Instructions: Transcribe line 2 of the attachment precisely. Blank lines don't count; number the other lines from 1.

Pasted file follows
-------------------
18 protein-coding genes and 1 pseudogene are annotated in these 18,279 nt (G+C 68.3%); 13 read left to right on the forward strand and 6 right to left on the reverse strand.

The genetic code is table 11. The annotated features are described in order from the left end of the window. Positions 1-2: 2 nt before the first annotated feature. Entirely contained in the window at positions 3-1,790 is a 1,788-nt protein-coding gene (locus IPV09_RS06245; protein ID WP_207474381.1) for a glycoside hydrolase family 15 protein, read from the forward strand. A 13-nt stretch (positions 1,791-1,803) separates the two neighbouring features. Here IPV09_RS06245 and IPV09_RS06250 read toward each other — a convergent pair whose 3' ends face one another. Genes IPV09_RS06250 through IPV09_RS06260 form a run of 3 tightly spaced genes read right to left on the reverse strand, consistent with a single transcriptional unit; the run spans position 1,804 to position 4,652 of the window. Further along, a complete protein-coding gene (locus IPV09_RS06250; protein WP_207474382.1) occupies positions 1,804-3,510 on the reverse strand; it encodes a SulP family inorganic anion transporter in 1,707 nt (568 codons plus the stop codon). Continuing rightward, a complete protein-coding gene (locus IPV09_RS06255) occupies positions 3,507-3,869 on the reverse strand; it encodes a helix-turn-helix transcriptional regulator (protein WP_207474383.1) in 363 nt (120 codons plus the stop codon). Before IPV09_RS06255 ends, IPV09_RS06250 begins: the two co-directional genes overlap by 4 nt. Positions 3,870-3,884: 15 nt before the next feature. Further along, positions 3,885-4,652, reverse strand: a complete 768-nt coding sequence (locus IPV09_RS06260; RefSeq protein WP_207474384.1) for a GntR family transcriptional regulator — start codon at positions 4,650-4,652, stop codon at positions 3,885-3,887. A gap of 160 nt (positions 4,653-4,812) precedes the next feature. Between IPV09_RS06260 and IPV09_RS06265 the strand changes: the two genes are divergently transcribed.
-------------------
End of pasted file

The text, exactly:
The genetic code is table 11. The annotated features are described in order from the left end of the window. Positions 1-2: 2 nt before the first annotated feature. Entirely contained in the window at positions 3-1,790 is a 1,788-nt protein-coding gene (locus IPV09_RS06245; protein ID WP_207474381.1) for a glycoside hydrolase family 15 protein, read from the forward strand. A 13-nt stretch (positions 1,791-1,803) separates the two neighbouring features. Here IPV09_RS06245 and IPV09_RS06250 read toward each other — a convergent pair whose 3' ends face one another. Genes IPV09_RS06250 through IPV09_RS06260 form a run of 3 tightly spaced genes read right to left on the reverse strand, consistent with a single transcriptional unit; the run spans position 1,804 to position 4,652 of the window. Further along, a complete protein-coding gene (locus IPV09_RS06250; protein WP_207474382.1) occupies positions 1,804-3,510 on the reverse strand; it encodes a SulP family inorganic anion transporter in 1,707 nt (568 codons plus the stop codon). Continuing rightward, a complete protein-coding gene (locus IPV09_RS06255) occupies positions 3,507-3,869 on the reverse strand; it encodes a helix-turn-helix transcriptional regulator (protein WP_207474383.1) in 363 nt (120 codons plus the stop codon). Before IPV09_RS06255 ends, IPV09_RS06250 begins: the two co-directional genes overlap by 4 nt. Positions 3,870-3,884: 15 nt before the next feature. Further along, positions 3,885-4,652, reverse strand: a complete 768-nt coding sequence (locus IPV09_RS06260; RefSeq protein WP_207474384.1) for a GntR family transcriptional regulator — start codon at positions 4,650-4,652, stop codon at positions 3,885-3,887. A gap of 160 nt (positions 4,653-4,812) precedes the next feature. Between IPV09_RS06260 and IPV09_RS06265 the strand changes: the two genes are divergently transcribed.